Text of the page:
Karl moved south. In difference to his father and grandfather, he was somewhat frail and could not cope with the harsh life of mining and forestry. Fortunately, he was good with numbers and had a neat handwriting, so he became a clerk, slowly working his way up the food chain until he was made manager of a small co-op far away from where he was born. His wife never forgave him for uprooting the whole family from their home, separating her permanently from her family. Travelling was too expensive for her to see any of her relatives more than very occasionally. But Karl felt he had moved up in the world. Not only was his son, my father, the first in the family to attend university, they also had a two bedroom apartment, they had a dining set with six chairs. My grandmother even had a Singer sewing machine—and that little tiled bathroom she converted into her own haven.

Still: clothes were worn until they fell apart when they were torn and made into rugs. Shoes were cleaned and polished and worn until the sole was impossible to cobble together. My grandmother still had that old coat, my grandfather still noted down every expense. Food was never wasted. As a child, I found it very strange when my grandmother would start a meal by placing a glass with the water in which she had boiled the veggies before me.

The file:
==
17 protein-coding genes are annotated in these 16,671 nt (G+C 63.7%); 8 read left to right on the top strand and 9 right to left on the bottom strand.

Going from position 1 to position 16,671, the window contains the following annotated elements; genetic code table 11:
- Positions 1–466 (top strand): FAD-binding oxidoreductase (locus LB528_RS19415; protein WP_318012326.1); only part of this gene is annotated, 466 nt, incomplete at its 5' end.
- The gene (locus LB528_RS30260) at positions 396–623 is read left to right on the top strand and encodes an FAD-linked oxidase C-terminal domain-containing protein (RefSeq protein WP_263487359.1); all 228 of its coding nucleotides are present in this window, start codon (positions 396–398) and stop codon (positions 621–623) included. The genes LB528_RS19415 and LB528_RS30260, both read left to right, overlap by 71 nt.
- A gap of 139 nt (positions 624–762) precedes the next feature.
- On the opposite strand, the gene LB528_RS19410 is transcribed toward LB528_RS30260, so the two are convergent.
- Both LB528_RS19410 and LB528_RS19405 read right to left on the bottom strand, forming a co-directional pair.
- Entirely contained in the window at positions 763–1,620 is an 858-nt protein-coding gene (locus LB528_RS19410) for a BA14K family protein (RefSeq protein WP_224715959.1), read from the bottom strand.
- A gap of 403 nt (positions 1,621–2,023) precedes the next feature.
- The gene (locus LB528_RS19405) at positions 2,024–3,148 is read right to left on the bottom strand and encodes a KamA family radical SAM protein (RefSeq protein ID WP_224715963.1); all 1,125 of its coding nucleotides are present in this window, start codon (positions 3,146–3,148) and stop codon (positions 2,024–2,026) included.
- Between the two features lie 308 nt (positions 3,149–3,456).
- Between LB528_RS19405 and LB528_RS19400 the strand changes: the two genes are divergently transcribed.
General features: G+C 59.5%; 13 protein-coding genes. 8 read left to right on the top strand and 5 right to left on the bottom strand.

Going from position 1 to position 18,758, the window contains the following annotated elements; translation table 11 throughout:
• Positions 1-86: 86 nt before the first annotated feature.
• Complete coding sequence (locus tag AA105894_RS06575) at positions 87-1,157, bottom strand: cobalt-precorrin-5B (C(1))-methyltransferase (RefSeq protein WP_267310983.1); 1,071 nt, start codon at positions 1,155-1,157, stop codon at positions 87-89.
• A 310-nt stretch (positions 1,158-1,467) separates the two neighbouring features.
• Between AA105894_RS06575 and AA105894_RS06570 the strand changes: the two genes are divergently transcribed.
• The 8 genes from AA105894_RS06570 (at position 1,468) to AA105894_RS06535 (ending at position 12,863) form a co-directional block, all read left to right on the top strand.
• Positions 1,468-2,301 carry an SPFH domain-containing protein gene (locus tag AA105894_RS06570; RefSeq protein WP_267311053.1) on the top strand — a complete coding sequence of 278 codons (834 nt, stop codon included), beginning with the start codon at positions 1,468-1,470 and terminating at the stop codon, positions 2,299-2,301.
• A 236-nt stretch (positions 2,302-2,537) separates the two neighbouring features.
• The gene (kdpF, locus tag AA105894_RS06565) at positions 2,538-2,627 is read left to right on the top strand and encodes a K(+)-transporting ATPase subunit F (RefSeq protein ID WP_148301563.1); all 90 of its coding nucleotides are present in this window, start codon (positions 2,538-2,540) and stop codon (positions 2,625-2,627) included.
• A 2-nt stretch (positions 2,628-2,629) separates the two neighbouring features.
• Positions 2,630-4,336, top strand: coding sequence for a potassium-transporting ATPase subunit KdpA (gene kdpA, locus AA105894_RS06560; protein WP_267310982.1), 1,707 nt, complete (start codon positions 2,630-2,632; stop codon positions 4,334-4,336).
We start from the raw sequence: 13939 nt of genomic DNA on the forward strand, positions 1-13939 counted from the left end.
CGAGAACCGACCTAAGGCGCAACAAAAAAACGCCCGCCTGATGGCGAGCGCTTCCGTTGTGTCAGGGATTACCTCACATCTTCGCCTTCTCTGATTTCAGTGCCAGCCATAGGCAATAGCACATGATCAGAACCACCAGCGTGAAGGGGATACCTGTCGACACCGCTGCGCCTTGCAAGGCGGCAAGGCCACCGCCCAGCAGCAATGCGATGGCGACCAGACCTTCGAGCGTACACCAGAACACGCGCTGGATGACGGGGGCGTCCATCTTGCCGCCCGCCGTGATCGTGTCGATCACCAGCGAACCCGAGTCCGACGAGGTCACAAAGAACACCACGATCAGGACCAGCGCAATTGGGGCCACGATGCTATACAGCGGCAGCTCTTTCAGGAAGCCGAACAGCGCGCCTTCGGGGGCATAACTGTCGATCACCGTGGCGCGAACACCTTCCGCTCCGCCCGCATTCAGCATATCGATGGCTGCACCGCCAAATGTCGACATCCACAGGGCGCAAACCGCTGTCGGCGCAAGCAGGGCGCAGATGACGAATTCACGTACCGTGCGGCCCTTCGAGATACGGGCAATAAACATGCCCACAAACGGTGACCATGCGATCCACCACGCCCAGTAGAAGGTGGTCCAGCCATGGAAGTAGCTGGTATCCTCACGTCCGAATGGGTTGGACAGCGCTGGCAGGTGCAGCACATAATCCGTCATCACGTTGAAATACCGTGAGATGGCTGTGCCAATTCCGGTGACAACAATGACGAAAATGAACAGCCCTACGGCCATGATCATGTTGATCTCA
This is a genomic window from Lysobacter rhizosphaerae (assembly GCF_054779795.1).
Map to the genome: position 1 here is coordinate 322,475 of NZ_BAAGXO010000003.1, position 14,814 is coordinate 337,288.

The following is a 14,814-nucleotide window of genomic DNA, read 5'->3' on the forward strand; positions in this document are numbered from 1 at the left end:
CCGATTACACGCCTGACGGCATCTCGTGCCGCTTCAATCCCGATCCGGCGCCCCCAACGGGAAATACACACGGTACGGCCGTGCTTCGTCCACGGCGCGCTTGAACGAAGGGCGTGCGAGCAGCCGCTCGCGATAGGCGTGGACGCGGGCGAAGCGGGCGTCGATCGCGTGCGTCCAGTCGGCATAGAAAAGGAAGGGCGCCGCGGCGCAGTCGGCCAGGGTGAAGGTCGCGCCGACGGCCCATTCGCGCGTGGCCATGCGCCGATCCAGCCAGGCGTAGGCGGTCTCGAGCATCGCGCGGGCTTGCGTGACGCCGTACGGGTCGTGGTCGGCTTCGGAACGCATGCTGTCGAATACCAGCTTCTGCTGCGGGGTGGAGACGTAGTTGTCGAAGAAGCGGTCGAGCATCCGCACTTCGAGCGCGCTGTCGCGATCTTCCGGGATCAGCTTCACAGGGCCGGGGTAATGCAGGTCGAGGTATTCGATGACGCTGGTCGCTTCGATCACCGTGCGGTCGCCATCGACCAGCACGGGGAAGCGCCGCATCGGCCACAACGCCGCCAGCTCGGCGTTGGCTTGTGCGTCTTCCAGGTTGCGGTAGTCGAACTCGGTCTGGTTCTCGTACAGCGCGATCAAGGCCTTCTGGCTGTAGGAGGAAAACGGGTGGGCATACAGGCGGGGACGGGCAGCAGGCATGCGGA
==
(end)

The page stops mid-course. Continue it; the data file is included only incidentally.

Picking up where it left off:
“Drink up,” she’d say. “It is good for you and it would be a waste to throw it away.”
Err… But one did not discuss with my grandmother.

When my father died, I discovered that he too had a little notebook. Just like his father, every single piece of furniture, every household item had been neatly noted down.

Like my grandfather, my father had a thing about numbers. He graduated with a Master in Finance and Business Administration. Like my father, I also went down the number route and have spent most of my life working as a financial person. And just like both my grandfather and my father, I too kept a notebook in the early years of my married life. Every expense was carefully jotted down. In difference to both my father and his father, at some point I stopped registering our purchases and my black wax cover notebooks ended up in the trash. There are days I regret that.